“Cover your nuts,” the principal responded. She talked about not escalating conflicts and assured the class that the school’s female students were also getting a talking-to.
“Who knows what a conspiracy is?” Elliott asked, resuming his presentation.
“Like, if me and Nas go kill somebody and I pull the trigger but he’s there,” we can both be charged, a student replied.
If you’re with a group of guys and one of you touches a girl’s rear, all of you can be charged, Elliott said.
“So nobody smack butts around me!” said a student.
“Me either!” called another.
Trouble With “Terrible”
After his talk, Elliott returned to his small office nearby, decorated with an American flag, boxing gloves, and two large National Guard recruiting posters. Elliot joined the Army National Guard when he was still in high school, taking basic training between his junior and senior years at Eli Whitney School in Hamden, where he graduated as valedictorian. All the men in his family had served in the military, he said. “It’s an honor thing.”
Elliot has served two tours in Iraq, and quickly shot up the ranks in the Army. He’s now a sergeant first class, and in his last deployment was in charge of a platoon of 30 to 40 soldiers. He draws similarities between his roles in the Army and in the school. In both cases, he plays the roles of protector and counselor.
As a protector, he’s in charge of making sure his soldiers and the students get back home safely, that they get “through this day.” It’s the same in the school. His first task is to make sure no one is in or causing danger.
As a soldier, and as a cop, he’s also watching out for people’s mental states. “Counseling is a day-to-day activity when you’re in Iraq,” he said. Soldiers are constantly dealing with high-stress, high-stakes situation and need help to stay calm and collected.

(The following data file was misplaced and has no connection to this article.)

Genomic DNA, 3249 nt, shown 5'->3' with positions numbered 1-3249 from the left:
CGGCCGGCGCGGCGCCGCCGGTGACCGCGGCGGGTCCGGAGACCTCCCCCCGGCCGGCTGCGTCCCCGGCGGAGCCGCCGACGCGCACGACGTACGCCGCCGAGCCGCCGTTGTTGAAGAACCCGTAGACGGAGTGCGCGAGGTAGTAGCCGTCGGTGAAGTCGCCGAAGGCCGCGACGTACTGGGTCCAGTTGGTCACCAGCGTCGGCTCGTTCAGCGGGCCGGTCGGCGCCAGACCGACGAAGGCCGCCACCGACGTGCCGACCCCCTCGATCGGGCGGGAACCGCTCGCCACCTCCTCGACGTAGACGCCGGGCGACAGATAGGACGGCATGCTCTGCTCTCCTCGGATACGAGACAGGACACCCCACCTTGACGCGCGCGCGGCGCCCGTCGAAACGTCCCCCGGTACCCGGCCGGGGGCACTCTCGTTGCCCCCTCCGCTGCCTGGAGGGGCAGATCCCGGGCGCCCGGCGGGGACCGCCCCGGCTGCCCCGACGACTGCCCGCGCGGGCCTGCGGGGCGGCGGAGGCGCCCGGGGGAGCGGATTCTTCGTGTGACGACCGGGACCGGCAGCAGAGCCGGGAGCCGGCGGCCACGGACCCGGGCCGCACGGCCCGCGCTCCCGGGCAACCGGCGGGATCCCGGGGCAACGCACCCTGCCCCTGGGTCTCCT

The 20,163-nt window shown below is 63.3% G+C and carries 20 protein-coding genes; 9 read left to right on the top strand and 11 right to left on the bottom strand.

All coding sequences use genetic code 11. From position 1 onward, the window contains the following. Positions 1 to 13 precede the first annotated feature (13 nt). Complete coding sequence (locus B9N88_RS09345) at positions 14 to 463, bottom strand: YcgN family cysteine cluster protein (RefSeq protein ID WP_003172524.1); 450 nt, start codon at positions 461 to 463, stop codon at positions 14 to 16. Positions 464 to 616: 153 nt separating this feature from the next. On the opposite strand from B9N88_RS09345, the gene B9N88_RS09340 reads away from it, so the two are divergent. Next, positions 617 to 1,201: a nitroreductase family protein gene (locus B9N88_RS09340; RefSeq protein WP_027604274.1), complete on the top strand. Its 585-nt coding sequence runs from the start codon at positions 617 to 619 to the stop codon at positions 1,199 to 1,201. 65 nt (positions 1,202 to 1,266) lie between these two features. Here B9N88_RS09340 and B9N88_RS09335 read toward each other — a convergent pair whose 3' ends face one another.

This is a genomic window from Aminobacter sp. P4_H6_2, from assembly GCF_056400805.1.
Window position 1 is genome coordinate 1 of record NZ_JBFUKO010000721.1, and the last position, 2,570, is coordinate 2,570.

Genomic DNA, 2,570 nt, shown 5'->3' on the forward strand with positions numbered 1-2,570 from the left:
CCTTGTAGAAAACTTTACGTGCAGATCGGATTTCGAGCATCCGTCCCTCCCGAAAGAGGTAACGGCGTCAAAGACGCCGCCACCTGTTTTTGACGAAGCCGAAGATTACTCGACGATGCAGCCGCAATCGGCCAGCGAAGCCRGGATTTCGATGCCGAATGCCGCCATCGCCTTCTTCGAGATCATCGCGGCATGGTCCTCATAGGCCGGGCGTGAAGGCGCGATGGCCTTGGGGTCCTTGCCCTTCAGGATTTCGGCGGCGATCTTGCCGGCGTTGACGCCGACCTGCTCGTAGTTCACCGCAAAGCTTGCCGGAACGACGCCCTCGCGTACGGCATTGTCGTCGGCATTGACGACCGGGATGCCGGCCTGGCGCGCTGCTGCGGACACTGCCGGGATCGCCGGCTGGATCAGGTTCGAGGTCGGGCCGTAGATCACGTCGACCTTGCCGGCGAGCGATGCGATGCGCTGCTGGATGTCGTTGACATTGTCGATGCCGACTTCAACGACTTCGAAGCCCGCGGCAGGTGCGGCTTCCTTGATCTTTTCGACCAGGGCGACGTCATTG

While New Haven is by no means a war zone, students at New Horizons do hear gunshots. They do know people who’ve been shot. They may have witnessed or experienced violence themselves, Elliott observed.
“They bring all that stress here,” he said. It takes “the same skills to calm down a soldier.”
Elliott uses a technique he’s been trained in called “mental resilience,” to help defuse tense situations with students, then help them to reflect on their behavior.
He did that one day earlier this year with Brenton Shumaker (pictured), a 17-year-old junior with a gold grill in his teeth that spells out his show-business name: “Terrible.”
Waiting for the bus home on Friday, Shumaker explained what had happened. He had come to school that day earlier in the year in a bad frame of mind. He got into an argument with a student, then told off a teacher.
“I was in a mood,” he said. “I said some things I shouldn’t have said.”
“He was a little mouthy,” Elliott agreed.
Elliott took Shumaker to his office and talked it over with him. He used a mental resilience technique called ATC, for “Activating Event-Thoughts-Consequences”: What happened? What were you thinking when it happened? What was the outcome?
Had it been a different cop, Shumaker said, “it would have just been, ‘You’re under arrest.’” But Elliott listened. They were able to unpack what had happened, and how it had unfolded from the mood that Shumaker came to school with.
“I always turn it around on the kid,” Elliot said. If someone starts to point fingers, Elliott directs him back to his own actions. “Make them own the situation.”
“He made me see the error of my ways,” Shumaker said, grinning to show his dazzling teeth.
After speaking with the boys about sexual harassment Friday, Elliott was called to speak to a class full of female students, on the same topic. He covered some similar ground: harassment versus assault, harassment can be words or actions, statutory rape.
Teacher Patricia Sorrentino stressed the importance of setting proper boundaries with males. Even if you have had some welcome contact in the past, if your feelings change, you need to make that clear, she told the girls in her class.
“As women we have to respect ourselves and make it very clear,” she said. “It’s up to us as women to set those boundaries.”
Elliott warned girls not to send nude photographs to anyone. That can be considered child pornography. Yyou could get charged with possession and distribution, and end up on a sex offender registry, he said.
One girl asked about how to report unwanted behavior without letting a boy know you told on him. Sorrentino talked about some ways to protect someone’s identity. She spoke again about respecting yourself, said that harassment is not the victim’s fault.